by Elizabeth Paynter – Archaeological Laboratory Director
Factory-made slipwares are ceramics that were brightly decorated with a color slip. A slip is a liquid mixture of clay, water, and other materials such as pigment. Slip was used to increase the smoothness of a ceramic, to make it more water resistant or for decoration. In this case, the slip was used for a variety of decorative purposes.
To understand the ware, it is important to note that archaeologists, collectors and potters refer to it in a variety of ways. Factory made slipware is sometimes referred to as either dipt’ or dipped ware, mocha, bandedware, or annularware. The multitude of ways that the slipware is referred causes some confusion. To compound the confusion, terms such as “annular” or “banded” can mean something else entirely. The CARTeam refers to this type of slipware as bandedware. Bandedwares “were the cheapest hollowware with color decoration available to consumers from the 1780’s through the nineteenth century;” (MAC Lab 2002) therefore, they are often found on late eighteenth century to nineteenth century sites.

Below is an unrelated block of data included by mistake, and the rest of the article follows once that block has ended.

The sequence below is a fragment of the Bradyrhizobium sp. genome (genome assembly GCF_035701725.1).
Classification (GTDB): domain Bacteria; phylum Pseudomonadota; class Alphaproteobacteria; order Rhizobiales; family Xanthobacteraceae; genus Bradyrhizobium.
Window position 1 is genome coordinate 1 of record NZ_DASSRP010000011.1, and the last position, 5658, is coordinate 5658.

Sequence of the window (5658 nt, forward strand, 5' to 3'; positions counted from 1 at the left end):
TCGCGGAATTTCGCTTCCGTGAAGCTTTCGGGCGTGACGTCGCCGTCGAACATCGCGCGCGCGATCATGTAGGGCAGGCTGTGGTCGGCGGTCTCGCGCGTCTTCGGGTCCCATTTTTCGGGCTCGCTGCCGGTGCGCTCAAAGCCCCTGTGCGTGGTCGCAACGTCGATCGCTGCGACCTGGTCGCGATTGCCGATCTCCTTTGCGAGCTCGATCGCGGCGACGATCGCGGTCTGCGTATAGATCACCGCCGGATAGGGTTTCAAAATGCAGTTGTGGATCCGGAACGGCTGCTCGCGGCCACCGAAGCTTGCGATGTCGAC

These factory-made ceramic vessels were originally mass-produced in Britain. France and North America also began to produce them. The vessels are predominantly hollowwares such as mugs, bowls and jugs. Most often, bandedware is found on refined white earthenwares and yellowwares. It is occasionally found on other earthenwares and still rarer on redwares. Bandedware displays a wide variety of decorations and colors. The slip style, decorations and colors are fairly unique and can become easy to identify making it an extremely useful ware for an archaeologist to find.
MAC Lab. 2002. Dipped Earthenwares. Maryland Archaeological Conservation Lab (MAC Lab). Electronic. http://www.jefpat.org/diagnostic/Post-Colonial%20Ceramics/DiptWares/index-dippedwares.htm accessed January 5, 2017
Sussman, Lynne. 1997. Mocha, Banded, Cat’s Eye, and Other Factory-made Slipware. Council for Northeast Historical Archaeology, Boston, MA